But the symbols of the old Soviet Union were unfurled once again, when troops from the United States, Great Britain, France, and other NATO allies marched together with their counterparts from Russia and the former Soviet-bloc nations for the first time in Moscow's annual celebration of Victory Day, commemorating the anniversary of the surrender of Nazi Germany to the Soviet army in Berlin 65 years ago, on May 9, 1945.
"In 1945, not only a military but also a great moral victory was achieved," Russian President Dmitri Medvedev said at the historic square where the body of Soviet founder Vladimir Lenin was entombed. "It was a common victory," he said. "All peoples of the former U.S.S.R. struggled for it. Our allies advanced it. And today, soldiers of Russia, the former Soviet countries and the anti-Hitler coalition states march together triumphantly. A single rank is evidence of our common readiness to defend peace."
NATO units accompanied Russian infantrymen, sailors, and airmen, along with a familiar display of military might, a Soviet tradition revived two years ago by Russian leader Vladimir Putin. Planes soared overhead, tanks rolled by and missiles were towed in the parade. The S-400 air Defense system, which Russian officials say is capable of shooting down up to six missiles or aircraft simultaneously at a distance of up to 250 miles, was part of the arsenal on display. Apparently, Moscow has no shortage of prospective customers for the system, as China, Iran, Saudi Arabia, South Korea, and the United Arab Emirates are said to be interested in buying it. President Hu Jintao of China was among the foreign leaders attending the Victory Day celebration. Chancellor Angela Merkel of Germany also attended.
Relations between Russia and the West have frequently been contentious in recent years, as NATO has expanded to include former Soviet bloc nations, moving closer to the Russian border. Moscow's sale of weapons to Iran have also been an issue, as were U.S. plans, since abandoned, to install anti-ballistics missiles in Poland. But relations have reportedly improved since the signing of a U.S.-Russian treaty to reduce the number of nuclear weapons, and a recent Russian agreement to help supply NATO forces in Afghanistan.
Despite the show of solidarity with their Cold War enemies, some Russians voiced their opposition to the precedent-shattering invitation to the NATO nations to join in the celebration. Communists and nationalists held protests and called the presence of the foreign troops an insult.
"Foreign troops have never appeared on Red Square. It's a violation of tradition," said Sergei Obukhov, a member of the Central Committee of the Communist Party, still the largest opposition party in Russia. "The presence of foreign troops with weapons in their hands," Obukhov told Reuters News Service, is "an unnecessary reminder that we lost the Cold War."
But public opinion polling is one of the tools of modern democratic nations that has penetrated the defenses of the Communist stalwarts and, Reuters reported, most Russians were in agreement with their government's decision to open up the Victory Day event to other nations. A Levada Center poll last month showed 55 percent in favor of having the NATO troops at the parade and 28 percent opposing it.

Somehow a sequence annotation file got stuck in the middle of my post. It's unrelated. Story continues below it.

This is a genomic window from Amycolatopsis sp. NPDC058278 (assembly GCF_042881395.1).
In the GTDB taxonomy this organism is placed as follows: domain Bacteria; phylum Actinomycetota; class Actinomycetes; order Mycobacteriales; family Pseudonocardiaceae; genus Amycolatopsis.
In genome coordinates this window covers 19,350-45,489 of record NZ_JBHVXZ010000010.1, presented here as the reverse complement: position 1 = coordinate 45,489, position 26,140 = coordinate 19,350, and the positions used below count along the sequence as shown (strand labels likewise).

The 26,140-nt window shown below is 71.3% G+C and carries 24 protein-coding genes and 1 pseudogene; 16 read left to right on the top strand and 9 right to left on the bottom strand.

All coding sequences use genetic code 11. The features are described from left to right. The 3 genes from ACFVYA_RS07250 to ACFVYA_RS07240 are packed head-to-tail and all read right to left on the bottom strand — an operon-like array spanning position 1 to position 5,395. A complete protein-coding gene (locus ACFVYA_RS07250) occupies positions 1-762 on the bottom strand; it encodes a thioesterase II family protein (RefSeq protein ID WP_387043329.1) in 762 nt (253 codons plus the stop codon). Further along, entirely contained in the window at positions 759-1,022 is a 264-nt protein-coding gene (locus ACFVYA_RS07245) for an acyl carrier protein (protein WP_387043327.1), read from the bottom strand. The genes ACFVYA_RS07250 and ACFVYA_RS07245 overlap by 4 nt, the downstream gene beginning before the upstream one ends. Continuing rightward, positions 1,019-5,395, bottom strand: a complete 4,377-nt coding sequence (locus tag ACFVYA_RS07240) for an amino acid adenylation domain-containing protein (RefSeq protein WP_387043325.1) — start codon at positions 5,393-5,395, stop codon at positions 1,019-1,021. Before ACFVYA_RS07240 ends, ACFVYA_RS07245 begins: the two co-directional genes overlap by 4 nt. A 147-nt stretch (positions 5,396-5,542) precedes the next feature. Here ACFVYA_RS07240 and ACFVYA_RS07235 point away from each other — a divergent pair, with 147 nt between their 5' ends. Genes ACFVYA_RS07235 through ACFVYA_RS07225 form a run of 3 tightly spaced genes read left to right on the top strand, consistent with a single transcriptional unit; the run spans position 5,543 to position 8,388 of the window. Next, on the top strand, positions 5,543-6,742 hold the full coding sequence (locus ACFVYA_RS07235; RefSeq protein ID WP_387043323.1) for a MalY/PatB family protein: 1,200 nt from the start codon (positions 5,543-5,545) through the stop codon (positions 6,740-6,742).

World War II was a desperate fight for survival in Russia once the German army invaded and fought its way to Stalingrad. Roughly 25 million people in the former Soviet Union died in a war that remains vivid in the collective memory of the Russian people. "Russians believe that they sacrificed immensely to save the world from Nazism," The New York Times noted.
Residents of Poland, a NATO addition of the post-Cold War era, might have a different recollection of Russia's relationship with Nazi Germany. Moscow was allied with Berlin at the start of World War II, storming into Poland from the East, while Hitler's forces invaded from the West. When Hitler turned on his erstwhile allies in 1941, the Russians fought valiantly to save themselves and their own nation, not the world, from Nazi aggression.
Still, Poland troops were among those marching in the Victory Day parade, though Poland's liberation would not come for another 45 years after the German surrender to the Red Army.
"This parade unites all those who participated in the war," said Iosif Efron, 85, who was part of a Soviet division that met American forces in Germany at the end of the war. "The invitation was absolutely proper. We fought together, and they helped us.... Of course, without Russia, no one would have defeated Germany," he told the Times.
It might be added that without the military and economic aid from the United States-often at the expense of our own troops in the Pacific-Russia might not have survived the German onslaught. Today, the victorious nations are preoccupied with economic rather than military threats. French President Nicolas Sarkozy, and Italy's Prime Minister Silvio Berlusconi, missed the Victory Day celebration, citing the crisis surrounding the euro currency. A scheduling conflict prevented President Obama from attending, the White House said, but the U.S. President issued a statement praising his Russian counterpart.
"President Medvedev has shown remarkable leadership in honoring the sacrifices of those who came before us, and in speaking so candidly about the Soviet Union's suppression of elementary rights and freedoms," Obama said.
Photo: AP Images